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New Books for the New Year

Here’s a selection of new books in our collection – covering current issues from cannabis and liquor laws to expert witnesses and family arbitration:

Cannabis Law by MacFarlane et al. HV 5840 .C36 M34 2018 / Practice Collection, 2nd Floor & 1st Floor.

  • This item, which claims to be “the first of its kind”, acts as a guide with which readers can navigate the plethora of uncharted legal issues newly relevant with the legalization and regulation of cannabis in Canada.

Charter Remedies in Criminal Cases: A Practitioner’s Handbook by Asma & Gourlay. KF 9655 A84 2019 / Practice Collection, 2nd Floor.

  • The latest title in the Criminal Law Series covers breaches and remedies, as well as issues such as police misconduct and exclusion of evidence, from both defence and Crown perspectives. Includes checklists and ample case references.

Government Lawyering: Duties and Ethical Challenges of Government Lawyers by Sanderson. KF 299 .G6 S25 2018 / Practice Collection, 2nd Floor.

  • This new text fills a major gap in the literature by explaining and analysing the unique ethical and practice issues facing lawyers working for the Crown.

Impaired Driving and Other Criminal Code Driving Offences: A Practitioner’s Handbook by Jokinen and Keen. KF 2231 J65 2019 / Practice Collection, 2nd Floor.

  • With the repeal and replacement of all driving provisions of the Criminal Code in 2018, this item acts as a comprehensive handbook that analyzes and contextualizes the new provisions of the legislation replete with case law, strategy, and advice.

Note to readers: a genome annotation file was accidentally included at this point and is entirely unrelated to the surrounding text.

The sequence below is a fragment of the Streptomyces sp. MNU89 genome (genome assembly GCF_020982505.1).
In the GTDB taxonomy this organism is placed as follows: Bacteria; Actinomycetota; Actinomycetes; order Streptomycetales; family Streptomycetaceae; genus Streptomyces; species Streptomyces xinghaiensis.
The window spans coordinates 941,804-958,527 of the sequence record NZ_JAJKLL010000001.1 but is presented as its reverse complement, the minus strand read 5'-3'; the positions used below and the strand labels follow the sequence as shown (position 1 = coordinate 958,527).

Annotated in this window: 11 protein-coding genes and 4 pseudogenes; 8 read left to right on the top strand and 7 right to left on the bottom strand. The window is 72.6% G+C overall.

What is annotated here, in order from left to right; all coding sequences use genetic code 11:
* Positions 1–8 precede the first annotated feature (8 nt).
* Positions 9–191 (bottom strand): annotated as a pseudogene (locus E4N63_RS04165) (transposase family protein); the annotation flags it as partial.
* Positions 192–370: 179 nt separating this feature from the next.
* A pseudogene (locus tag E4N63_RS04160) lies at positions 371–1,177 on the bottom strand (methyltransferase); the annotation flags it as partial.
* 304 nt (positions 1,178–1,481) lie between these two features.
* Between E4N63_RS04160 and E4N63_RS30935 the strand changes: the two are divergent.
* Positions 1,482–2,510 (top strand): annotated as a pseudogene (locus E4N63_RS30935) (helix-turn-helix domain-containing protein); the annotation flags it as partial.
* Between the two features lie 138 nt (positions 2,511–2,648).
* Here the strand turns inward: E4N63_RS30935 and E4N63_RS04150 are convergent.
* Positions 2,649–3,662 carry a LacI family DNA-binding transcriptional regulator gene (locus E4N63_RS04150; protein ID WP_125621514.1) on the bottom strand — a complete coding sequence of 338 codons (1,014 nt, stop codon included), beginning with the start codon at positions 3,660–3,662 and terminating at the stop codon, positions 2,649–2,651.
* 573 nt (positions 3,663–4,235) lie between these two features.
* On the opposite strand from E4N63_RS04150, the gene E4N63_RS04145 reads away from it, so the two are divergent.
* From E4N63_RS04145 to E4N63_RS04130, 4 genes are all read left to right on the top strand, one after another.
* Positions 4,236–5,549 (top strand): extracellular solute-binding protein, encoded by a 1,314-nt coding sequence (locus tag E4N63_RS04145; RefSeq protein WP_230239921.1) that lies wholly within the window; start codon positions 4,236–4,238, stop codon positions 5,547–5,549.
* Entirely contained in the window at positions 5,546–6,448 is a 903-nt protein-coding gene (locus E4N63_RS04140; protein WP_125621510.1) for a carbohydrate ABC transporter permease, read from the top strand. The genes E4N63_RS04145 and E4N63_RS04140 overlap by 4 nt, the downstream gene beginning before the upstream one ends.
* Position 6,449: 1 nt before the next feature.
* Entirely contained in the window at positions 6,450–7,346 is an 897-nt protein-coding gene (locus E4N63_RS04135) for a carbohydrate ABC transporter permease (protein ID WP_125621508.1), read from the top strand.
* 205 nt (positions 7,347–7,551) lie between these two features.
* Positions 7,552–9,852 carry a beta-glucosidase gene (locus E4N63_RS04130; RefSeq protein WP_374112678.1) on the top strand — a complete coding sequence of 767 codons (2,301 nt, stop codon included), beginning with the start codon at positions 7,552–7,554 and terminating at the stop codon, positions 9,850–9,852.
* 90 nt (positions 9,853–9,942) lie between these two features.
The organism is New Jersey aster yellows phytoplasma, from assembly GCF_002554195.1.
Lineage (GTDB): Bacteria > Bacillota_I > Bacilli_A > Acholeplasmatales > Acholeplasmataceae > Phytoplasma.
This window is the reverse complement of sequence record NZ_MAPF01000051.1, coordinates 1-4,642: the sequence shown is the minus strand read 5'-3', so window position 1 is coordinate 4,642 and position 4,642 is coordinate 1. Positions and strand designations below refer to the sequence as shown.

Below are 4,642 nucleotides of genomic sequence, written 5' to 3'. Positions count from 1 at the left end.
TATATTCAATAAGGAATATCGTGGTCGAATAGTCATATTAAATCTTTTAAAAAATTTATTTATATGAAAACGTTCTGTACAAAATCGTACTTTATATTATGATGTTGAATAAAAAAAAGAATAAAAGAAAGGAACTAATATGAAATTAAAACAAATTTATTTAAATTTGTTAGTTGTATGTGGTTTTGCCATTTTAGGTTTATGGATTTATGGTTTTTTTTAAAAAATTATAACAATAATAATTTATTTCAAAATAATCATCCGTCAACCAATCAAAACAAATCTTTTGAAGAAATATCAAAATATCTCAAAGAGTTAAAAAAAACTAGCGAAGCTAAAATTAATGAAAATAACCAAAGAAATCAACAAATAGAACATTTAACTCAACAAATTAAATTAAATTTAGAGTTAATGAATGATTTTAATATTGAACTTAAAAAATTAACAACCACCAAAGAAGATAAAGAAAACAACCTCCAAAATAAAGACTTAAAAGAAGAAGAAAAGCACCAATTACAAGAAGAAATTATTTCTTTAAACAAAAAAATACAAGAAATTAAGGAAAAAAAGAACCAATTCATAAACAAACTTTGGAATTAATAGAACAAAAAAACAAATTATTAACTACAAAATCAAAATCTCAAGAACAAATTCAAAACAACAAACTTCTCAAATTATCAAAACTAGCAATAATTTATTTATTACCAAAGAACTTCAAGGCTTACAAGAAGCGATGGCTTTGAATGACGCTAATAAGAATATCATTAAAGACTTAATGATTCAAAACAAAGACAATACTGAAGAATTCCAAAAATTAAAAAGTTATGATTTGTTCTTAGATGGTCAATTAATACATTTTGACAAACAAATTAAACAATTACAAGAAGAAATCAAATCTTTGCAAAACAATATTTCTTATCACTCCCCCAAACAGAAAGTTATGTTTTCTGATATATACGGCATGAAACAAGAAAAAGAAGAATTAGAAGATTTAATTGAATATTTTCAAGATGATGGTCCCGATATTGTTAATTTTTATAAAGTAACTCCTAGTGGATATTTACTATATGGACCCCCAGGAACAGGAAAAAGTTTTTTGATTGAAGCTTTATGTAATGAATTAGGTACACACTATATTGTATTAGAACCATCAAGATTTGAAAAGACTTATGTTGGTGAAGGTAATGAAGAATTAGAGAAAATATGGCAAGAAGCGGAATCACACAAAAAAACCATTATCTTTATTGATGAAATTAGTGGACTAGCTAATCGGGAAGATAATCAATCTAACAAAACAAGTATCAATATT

Liquor Laws of Canada by Bourgeois. KF 3919 B69 2018 / Practice Collection, 2nd Floor.

  • This text serves as a comprehensive primer to the laws governing the regulation, manufacturing, distribution, selling and consumption of liquor across Canada while providing constitutional and economic context to Canadian liquor law.

Other recent additions to our Canadian Practice Collection:

The Expert Accountant in Civil Litigation, 2nd ed., by McAuley. KF 8968.15 Z53 2018 / Practice Collection, 2nd Floor.

A Guide to Family Arbitration in Ontario by Grant and Preston. KF 505 .ZB3 G73 2018 / Practice Collection, 2nd Floor.

Ontario Residential Real Estate for Practitioners by Wolf. KF 665 W65 2019 / Practice Collection, 2nd Floor.

Quasi-Constitutional Laws of Canada by Helis. KF 425 H45 2018 / 1st Floor.

Witness Preparation: A Practical Guide, 4th ed., by Finlay et al. KF 8950 F56 2018 / Practice Collection, 2nd Floor.

 and to our Circulating Collection:

The Class Actions Controversy: The Origins and Development of the Ontario Class Proceedings Act by Chiodo. KF 8896 C45 2018 / Circulating Collection, 2nd Floor.

A History of Law in Canada, Volume One: Beginnings to 1866 by Girard et al. KF 345 G57 2018 / Circulating Collection, 2nd Floor.

Truth and Conviction: Donald Marshall Jr. and the Mi’kmaw Quest for Justice by McMillan. KF 8205 M36 2018 / Circulating Collection, 2nd Floor.

 


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Here Comes Santa Claus(e)

As the Great Library’s staff heads off to spend the holidays with family and friends, and the doors close for the year, I can sneak in this guest post unobserved, like a night-time intruder in a chimney flue.  As visions of sugar plums dance in my head, I can’t help wonder if the AI in legal publishing research databases dreams of Santa.  Or if it’s not quite clear on the concept.  Sometimes Santa’s little legal research helpers need a bit of guidance.